3 - If your vegetarian friends had to make adaptations to meet the nutrient requirements it is probably because they aren't willing to eat certain vegetables that provide the needed nutrients - but they are available .
4 - Just because someone is slender does not mean they are healthy. Many slender, apparently healthy people go under the knife for bypass surgery every day. The western countries in Europe also have problems with cancers, heart disease and diabetes, but not in numbers quite as high as the U.S. One reason it is a little lower is they eat more fresh fruits and vegetables, LESS meat and fewer processed foods. But they haven't eliminated them completely.
5 - Healthcare isn't an issue. We have high quality health care in the U.S., it just costs WAY more than in needs to.
6 - The people at the FDA setting the standards - saying we should be eating meat and dairy, have ties to the meat and dairy industry. It is a PERSONAL FINANCIAL decision for them - not one of public health. It is people like THIS who discredited the China Study.
In reply to an earlier post on Oct 3, 2011 9:46:14 AM PDT
B. Aiken says:
In reply to an earlier post on Oct 3, 2011 2:02:45 PM PDT
Dear B. Aiken, Many thanks for these links. The more information is available, the better we can all formulate reasoned opinions and, hopefully, vote and/or militate in favor of truly natural and organic foods, pasture-fed animals, GM labelling, exposure of corruption among our Washington reps and the FDA.
Posted on Jan 3, 2012 8:38:08 AM PST
Amazon Customer says:
Some loser hack w less than 1st year stats background types an email critical of china study, paid for by paleo/weston price/meat industry and the meat addicts woo-hoo. Tell you what, go ahead and eat yer meat. The other overwhelming # of people actually understand reasoned scientists might have a thing or two up on the meatheads who borrow language from STAT101 textbook. The only question that remains is if those reasoned folks can maintain a diet devoid of what got forcefed them their whole lives. The answer - eat and eat and eat. The stuff in this book you can gorge yourself happy and still be healthy. Life is fun, eat well, love animals, ignore meat addicts.
In reply to an earlier post on Feb 25, 2012 5:58:02 PM PST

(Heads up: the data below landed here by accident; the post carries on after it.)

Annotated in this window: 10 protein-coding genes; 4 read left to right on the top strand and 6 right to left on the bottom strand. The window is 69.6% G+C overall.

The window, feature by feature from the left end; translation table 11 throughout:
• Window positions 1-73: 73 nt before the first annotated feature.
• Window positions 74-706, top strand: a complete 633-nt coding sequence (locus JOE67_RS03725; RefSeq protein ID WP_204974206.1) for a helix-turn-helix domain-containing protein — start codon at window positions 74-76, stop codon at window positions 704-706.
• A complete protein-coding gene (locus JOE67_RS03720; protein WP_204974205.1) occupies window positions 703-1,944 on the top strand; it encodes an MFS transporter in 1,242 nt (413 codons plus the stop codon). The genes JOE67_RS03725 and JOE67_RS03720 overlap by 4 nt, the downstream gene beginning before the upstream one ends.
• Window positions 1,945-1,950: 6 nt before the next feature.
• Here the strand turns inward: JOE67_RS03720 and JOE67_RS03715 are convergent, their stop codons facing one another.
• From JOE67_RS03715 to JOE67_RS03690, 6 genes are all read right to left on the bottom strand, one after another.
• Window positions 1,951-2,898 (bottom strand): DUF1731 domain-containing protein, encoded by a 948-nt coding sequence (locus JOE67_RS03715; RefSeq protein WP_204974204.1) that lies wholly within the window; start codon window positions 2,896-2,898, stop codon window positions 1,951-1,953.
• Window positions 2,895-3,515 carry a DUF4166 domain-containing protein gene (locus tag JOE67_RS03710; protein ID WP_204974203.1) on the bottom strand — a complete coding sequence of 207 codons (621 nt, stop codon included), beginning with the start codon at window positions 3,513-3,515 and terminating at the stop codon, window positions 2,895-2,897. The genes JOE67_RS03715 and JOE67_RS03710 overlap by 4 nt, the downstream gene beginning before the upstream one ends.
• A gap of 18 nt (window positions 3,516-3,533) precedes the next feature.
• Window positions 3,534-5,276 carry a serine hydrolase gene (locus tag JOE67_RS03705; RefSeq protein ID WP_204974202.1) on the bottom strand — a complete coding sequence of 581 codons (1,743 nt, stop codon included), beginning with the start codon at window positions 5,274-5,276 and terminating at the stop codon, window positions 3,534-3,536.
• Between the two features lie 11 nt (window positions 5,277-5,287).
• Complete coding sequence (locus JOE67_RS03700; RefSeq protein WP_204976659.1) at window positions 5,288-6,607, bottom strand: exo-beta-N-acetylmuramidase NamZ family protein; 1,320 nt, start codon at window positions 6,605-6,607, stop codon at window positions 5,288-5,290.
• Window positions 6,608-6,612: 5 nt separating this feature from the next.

Last edited by the author on Feb 25, 2012 5:58:57 PM PST
A. griffin says:
No, it's actually not just refuted by those with ties to industrial meat and dairy. If it makes you feel better about the China Study, keep telling yourself that, but it's not true. Many well-respected physicians have called it's validity as the final word on the health of meat-consumption into question. And Denise Minger who wrote a pretty comprehensive refutation of the China Study, was given a lengthy response by Campbell himself, which did little to redeem the study from the destruction her criticism.
Ms Minger is completely objective, and is a raw-food vegetarian herself, that has very recently added TINY quantities of raw fish to her diet. She has no ties to corporate food, meat, or dairy whatsoever - I know this because I know her personally.
As much as you think those that discredit the China Study are tied to meat and dairy, those that find fault with Campbell's study find his ties to animal rights activism just as shady. Add to that the ambiguous nature of the funding of the China Study. Campbell has stated that the Chinese funded it. He has stated that Harvard funded it. He has stated that it was Federally funded. So which was it? Seems like a stretch to believe the science of a man who can't seem to make up his mind.
Campbell has even admitted that it was funded, in part, by PCRM, and it's associated animal rights groups.
Nope, no bias there.
The bottom line is that corporate food, and industrial dairy and meat are tragic, no one here argues that, but science has still never proven that eating well-raised and healthy meats are any less healthy than a purely vegan diet. Even the China Study didn't do that. I've read it twice, and at no point was the science conclusive. The China Study was a correlative epidemiological study, and anyone who knows anything about the scientific research process realizes that correlation does not prove causation.
And, by the way, the Swiss, German, and French populations are not just slim - they are some of the healthiest, most long-lived cultures on the planet. Science HAS proven that.
‹ Previous 1 Next ›